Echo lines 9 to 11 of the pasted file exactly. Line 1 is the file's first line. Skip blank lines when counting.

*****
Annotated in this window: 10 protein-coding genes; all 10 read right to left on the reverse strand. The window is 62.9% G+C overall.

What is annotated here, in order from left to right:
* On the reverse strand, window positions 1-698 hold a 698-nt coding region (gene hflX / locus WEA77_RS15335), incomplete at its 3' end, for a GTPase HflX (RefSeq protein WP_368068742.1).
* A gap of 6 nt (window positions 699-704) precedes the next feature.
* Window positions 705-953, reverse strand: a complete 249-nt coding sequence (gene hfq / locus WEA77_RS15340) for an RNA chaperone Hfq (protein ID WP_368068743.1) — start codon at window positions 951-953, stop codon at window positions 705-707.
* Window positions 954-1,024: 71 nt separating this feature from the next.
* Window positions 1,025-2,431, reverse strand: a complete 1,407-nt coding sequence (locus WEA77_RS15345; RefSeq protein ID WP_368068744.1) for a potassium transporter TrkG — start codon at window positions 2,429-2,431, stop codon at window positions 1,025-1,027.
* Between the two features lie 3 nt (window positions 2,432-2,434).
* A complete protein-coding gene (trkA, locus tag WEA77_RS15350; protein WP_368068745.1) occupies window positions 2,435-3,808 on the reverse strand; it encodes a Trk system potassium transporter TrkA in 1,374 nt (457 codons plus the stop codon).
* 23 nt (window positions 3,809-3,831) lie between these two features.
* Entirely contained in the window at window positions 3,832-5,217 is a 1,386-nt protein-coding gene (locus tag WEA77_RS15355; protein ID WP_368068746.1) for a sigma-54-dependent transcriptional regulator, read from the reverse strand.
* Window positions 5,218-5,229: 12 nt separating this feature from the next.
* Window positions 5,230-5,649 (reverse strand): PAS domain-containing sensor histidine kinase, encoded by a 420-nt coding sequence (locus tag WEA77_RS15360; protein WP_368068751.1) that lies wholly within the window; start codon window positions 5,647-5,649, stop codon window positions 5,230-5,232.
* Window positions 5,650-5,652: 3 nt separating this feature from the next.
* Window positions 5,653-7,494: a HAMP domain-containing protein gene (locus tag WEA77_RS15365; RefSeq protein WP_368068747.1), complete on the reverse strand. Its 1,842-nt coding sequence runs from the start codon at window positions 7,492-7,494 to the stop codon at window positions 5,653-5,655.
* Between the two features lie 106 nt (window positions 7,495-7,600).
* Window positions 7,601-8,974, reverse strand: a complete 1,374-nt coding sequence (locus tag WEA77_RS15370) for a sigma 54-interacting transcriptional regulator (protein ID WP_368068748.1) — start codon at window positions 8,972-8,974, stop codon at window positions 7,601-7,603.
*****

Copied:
* A complete protein-coding gene (trkA, locus tag WEA77_RS15350; protein WP_368068745.1) occupies window positions 2,435-3,808 on the reverse strand; it encodes a Trk system potassium transporter TrkA in 1,374 nt (457 codons plus the stop codon).
* 23 nt (window positions 3,809-3,831) lie between these two features.
* Entirely contained in the window at window positions 3,832-5,217 is a 1,386-nt protein-coding gene (locus tag WEA77_RS15355; protein ID WP_368068746.1) for a sigma-54-dependent transcriptional regulator, read from the reverse strand.